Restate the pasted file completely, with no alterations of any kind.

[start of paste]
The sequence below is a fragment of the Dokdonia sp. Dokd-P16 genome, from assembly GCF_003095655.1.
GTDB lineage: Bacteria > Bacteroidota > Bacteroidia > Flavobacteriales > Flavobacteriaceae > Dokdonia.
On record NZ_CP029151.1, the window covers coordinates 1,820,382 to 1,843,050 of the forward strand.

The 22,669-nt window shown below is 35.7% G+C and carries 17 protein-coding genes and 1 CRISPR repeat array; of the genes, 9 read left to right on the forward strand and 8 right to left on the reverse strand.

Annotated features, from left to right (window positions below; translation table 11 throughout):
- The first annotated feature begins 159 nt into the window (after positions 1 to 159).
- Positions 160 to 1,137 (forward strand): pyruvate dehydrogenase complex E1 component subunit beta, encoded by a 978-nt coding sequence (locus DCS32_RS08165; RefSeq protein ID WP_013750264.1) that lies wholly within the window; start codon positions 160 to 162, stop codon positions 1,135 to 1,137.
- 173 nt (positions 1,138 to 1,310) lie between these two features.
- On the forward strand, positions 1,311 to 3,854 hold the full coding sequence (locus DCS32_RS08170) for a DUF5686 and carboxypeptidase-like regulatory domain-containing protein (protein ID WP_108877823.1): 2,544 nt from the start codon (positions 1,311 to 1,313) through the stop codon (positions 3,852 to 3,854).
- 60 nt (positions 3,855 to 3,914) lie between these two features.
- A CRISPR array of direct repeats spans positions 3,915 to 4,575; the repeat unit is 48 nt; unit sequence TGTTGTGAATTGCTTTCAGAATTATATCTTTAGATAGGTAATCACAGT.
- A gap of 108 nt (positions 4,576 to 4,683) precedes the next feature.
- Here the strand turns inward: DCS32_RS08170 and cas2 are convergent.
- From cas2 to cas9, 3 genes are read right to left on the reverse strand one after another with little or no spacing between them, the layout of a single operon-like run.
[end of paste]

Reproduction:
The sequence below is a fragment of the Dokdonia sp. Dokd-P16 genome, from assembly GCF_003095655.1.
GTDB lineage: Bacteria > Bacteroidota > Bacteroidia > Flavobacteriales > Flavobacteriaceae > Dokdonia.
On record NZ_CP029151.1, the window covers coordinates 1,820,382 to 1,843,050 of the forward strand.

The 22,669-nt window shown below is 35.7% G+C and carries 17 protein-coding genes and 1 CRISPR repeat array; of the genes, 9 read left to right on the forward strand and 8 right to left on the reverse strand.

Annotated features, from left to right (window positions below; translation table 11 throughout):
- The first annotated feature begins 159 nt into the window (after positions 1 to 159).
- Positions 160 to 1,137 (forward strand): pyruvate dehydrogenase complex E1 component subunit beta, encoded by a 978-nt coding sequence (locus DCS32_RS08165; RefSeq protein ID WP_013750264.1) that lies wholly within the window; start codon positions 160 to 162, stop codon positions 1,135 to 1,137.
- 173 nt (positions 1,138 to 1,310) lie between these two features.
- On the forward strand, positions 1,311 to 3,854 hold the full coding sequence (locus DCS32_RS08170) for a DUF5686 and carboxypeptidase-like regulatory domain-containing protein (protein ID WP_108877823.1): 2,544 nt from the start codon (positions 1,311 to 1,313) through the stop codon (positions 3,852 to 3,854).
- 60 nt (positions 3,855 to 3,914) lie between these two features.
- A CRISPR array of direct repeats spans positions 3,915 to 4,575; the repeat unit is 48 nt; unit sequence TGTTGTGAATTGCTTTCAGAATTATATCTTTAGATAGGTAATCACAGT.
- A gap of 108 nt (positions 4,576 to 4,683) precedes the next feature.
- Here the strand turns inward: DCS32_RS08170 and cas2 are convergent.
- From cas2 to cas9, 3 genes are read right to left on the reverse strand one after another with little or no spacing between them, the layout of a single operon-like run.